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1980 China Winter and Summer Olympics Coin Sets

In 1980 China issued two sets of coins namely the WINTER Olympic and SUMMER Olympic Coin sets.

The WINTER Olympic coin set was released in May 1980 commemorating the 1980 Winter Olympic at Lake Placid New York and the SUMMER Olympic coin set was released in June 1980 to commemorate the recognition of the Chinese Olympic Committee by the International Olympic Committee (IOC).

Both Summer and Winter set comprises gold, silver and brass coin both of regular thickness and piedfort varieties as well as pattern coins.

1980 3 pieces coin set in a red box

1980 3 pieces coin set in a red box

China 1980 Summer Olympic Silver coin

China 1980 Summer Olympic Silver coin


A bit of details of these 1980 Olympic coins sets:

  • It is the first Olympic coin series in Modern China;
  • It is also the first series of modern Chinese coins which does not have the words “People’s Republic of China” on the obverse side. Instead the inscription was “Chinese Olympic Committee”
  • The series also contains the only brass piedfort coins in the history of modern China.
  • The coins were designed by famous designers and masters in coin arts and design like Chen Jian who is well re-known coin designer in China.
  • The Winter Olympic 4 coins set depicted the four different winter sports namely a women speed skating, figure skating, alpine skiing and cross-country skiing. In each coin, with the featured sports are framed by a snow flake, and the words “13th Winter Olympic” in Chinese, and “Lake Placid 1980” in English. Incidentally, the Winter Olympic coin is probably the only set of coins in the world with the Olympic Rings on both side of the coin. This is because the Olympic Rings is proprietary of the International Olympic Committee, and cannot be used freely, so these Winter Olympic Coins are really an exception.
  • The Summer Olympic 4 coins set depicted four ancient sports: equestrian, archery, soccer and wrestling, all scribed in an ancient stone painting style, emphasizing China’s long history and heritage.
  • Both Winter and Summer coins were struck in Shenyang Mint and Shanghai Mint respectively and both set of coins were distributed by International Coins & Currency Inc(ICC).
  • Most of these Olympic coins were sold as SETS re:- the Winter Olympic and Summer Olympic piedfort set which includes the gold, silver and copper piedforts for both sets; and separate coin sets for the normal gold, silver and copper coins. Only some were sold as individual coins. For coins collectors some interesting notes to bear in mind:
  • The Olympic series gold coins are well known for their special denominations like the archery gold which is the only gold coin in modern China with a denomination of 300 Yuan, while the alpine skiing gold coin is one of the only two gold coins with a denomination of 250 Yuan. Because of this special denomination, the alpine skiing, which is 1/4 oz, is also one of two gold coins with the highest denomination/weight ratio.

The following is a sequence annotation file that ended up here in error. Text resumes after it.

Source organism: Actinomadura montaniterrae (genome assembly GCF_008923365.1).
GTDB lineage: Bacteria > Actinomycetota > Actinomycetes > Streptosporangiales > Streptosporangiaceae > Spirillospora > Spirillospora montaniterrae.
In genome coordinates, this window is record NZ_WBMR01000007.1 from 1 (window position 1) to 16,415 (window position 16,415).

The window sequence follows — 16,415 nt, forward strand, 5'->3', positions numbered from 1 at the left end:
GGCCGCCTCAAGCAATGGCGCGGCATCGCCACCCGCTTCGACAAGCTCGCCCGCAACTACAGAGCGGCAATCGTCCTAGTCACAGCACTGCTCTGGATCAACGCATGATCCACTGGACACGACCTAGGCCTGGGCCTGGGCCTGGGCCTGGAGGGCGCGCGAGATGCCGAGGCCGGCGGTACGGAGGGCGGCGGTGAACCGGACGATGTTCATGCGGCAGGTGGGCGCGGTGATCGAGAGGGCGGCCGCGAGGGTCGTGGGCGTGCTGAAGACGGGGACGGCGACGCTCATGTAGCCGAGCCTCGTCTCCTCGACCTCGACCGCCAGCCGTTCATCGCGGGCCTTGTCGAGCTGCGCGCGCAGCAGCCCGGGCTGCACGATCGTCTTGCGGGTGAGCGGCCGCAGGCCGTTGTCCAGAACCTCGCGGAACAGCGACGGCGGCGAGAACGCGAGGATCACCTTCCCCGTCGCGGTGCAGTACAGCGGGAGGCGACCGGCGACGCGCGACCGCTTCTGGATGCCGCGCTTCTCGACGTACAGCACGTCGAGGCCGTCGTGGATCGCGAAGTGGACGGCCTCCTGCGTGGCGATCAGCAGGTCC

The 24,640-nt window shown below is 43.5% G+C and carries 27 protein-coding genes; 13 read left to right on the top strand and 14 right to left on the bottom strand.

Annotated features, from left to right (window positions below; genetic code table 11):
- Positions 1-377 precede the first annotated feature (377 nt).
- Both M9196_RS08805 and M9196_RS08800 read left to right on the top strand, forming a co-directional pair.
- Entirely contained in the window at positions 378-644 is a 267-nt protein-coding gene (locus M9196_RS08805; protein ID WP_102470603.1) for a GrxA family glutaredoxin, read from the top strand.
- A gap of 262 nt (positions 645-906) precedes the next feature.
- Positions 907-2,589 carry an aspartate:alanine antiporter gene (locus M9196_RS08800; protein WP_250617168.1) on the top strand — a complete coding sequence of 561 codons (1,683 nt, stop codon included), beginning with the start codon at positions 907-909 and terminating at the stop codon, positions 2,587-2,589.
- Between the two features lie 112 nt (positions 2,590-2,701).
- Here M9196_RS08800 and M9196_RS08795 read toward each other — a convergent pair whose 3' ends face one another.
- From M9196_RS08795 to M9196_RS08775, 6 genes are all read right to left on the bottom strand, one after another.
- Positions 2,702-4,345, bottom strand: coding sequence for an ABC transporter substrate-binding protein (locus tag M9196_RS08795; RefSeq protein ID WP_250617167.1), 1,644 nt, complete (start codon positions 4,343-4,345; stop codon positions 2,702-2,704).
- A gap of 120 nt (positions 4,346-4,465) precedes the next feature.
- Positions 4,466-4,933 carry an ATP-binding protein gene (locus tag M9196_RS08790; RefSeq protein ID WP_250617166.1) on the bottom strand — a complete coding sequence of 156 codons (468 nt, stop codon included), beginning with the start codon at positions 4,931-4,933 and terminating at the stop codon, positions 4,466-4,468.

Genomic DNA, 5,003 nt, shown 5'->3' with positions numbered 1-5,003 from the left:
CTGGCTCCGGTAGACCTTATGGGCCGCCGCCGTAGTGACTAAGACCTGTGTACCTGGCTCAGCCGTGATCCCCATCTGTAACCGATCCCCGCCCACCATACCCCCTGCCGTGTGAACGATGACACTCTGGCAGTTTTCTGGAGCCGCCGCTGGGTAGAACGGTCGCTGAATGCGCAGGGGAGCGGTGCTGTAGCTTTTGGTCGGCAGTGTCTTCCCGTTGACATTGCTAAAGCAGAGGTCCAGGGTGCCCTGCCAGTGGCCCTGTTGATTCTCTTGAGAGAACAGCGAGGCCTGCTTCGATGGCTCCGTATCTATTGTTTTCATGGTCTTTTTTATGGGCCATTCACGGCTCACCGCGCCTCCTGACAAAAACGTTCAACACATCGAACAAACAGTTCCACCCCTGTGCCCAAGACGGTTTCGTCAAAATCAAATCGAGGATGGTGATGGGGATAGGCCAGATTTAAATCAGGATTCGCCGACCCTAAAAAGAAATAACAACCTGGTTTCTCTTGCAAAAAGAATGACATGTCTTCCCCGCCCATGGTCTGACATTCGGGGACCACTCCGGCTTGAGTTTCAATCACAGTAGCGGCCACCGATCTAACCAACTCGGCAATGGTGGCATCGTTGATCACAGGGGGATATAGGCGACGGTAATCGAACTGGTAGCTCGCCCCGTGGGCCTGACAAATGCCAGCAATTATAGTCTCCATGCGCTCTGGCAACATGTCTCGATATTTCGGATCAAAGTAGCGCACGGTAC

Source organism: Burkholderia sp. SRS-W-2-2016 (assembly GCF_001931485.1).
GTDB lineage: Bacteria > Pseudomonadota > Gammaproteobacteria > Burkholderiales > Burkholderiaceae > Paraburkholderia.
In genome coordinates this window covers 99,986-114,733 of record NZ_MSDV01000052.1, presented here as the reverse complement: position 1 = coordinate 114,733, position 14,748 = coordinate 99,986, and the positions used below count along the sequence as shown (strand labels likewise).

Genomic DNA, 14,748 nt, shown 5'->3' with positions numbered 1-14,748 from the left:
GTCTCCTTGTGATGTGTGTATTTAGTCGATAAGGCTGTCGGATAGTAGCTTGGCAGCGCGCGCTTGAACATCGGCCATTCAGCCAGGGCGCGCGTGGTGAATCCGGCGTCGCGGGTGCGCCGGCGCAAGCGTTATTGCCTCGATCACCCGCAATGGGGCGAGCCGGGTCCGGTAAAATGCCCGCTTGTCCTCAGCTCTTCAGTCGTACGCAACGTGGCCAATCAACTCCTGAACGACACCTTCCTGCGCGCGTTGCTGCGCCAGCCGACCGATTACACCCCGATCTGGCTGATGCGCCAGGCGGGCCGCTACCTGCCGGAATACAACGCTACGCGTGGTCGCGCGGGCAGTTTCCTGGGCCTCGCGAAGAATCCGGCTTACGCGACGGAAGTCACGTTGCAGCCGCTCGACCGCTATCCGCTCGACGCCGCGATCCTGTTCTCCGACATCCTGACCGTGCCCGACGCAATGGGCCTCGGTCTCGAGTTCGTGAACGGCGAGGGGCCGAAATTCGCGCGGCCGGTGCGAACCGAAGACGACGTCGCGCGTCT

• Another significant point to note about the 1980 Olympic gold coins were that many of the gold pieces were melted due to the high gold prices in the 1980 so even though the Winter Olympic gold has a 10,143 mintage and the Summer Olympic gold coin has a 15,019 mintage, therefore these gold coins are now pretty scarce. The gold piedforts, of course, are even more precious, with the Winter Olympic gold piedfort having an actual mintage of only 350.
  • Though the silver Olympic 8 coins sets has a higher mintage we can only commonly see the 4 pattern sports re: (i)women speed skating, (ii)ancient wrestling, (iii)ancient soccer and (iv)ancient equestrian silver coins but not the rest hence making a full set of Olympic silver coins more desirable.
  • It is also difficult to get full mint silver sets due mainly to poor packaging issues.( The plastic coin container keep dropping out hence not air tight)- this is especially so for those Summer Olympic silver coins which have only 85% silver compared to the Winter Olympic silver coins (90% purity). This makes the Summer Olympic silver coins much more susceptible to the loss of toning and luster.
  • Out of all the silver variety in the 1980 Olympic series, the Summer Olympic archery silver piedfort is the most outstanding and special because of its appearance re: the much smaller diameter (23 mm) of the archery silver coin compared to the rest (28 – 33 mm) makes the archery piedfort look like a small silver cylinder when being thickened to the same thickness as the rest of the piedforts. Furthermore this silver archery silver piedofort coin has a very small mintage of 500 compared to the 2,000 for its Winter Olympic cousins. Hence this silver archery piedfort coin has become one of the most precious Chinese modern coins and ranking in the rarest silver league in Olympic coins in the world and rarer than the 1952 Finland Markka silver coin, the first Olympic silver coin since Ancient Greece.
1980 30 yuan gold olympic archery coin in a blue box

1980 30 yuan gold olympic archery coin in a blue box




1980 Summer Olympic 4 brass coin set in a red box

1980 Summer Olympic 4 brass coin set in a red box




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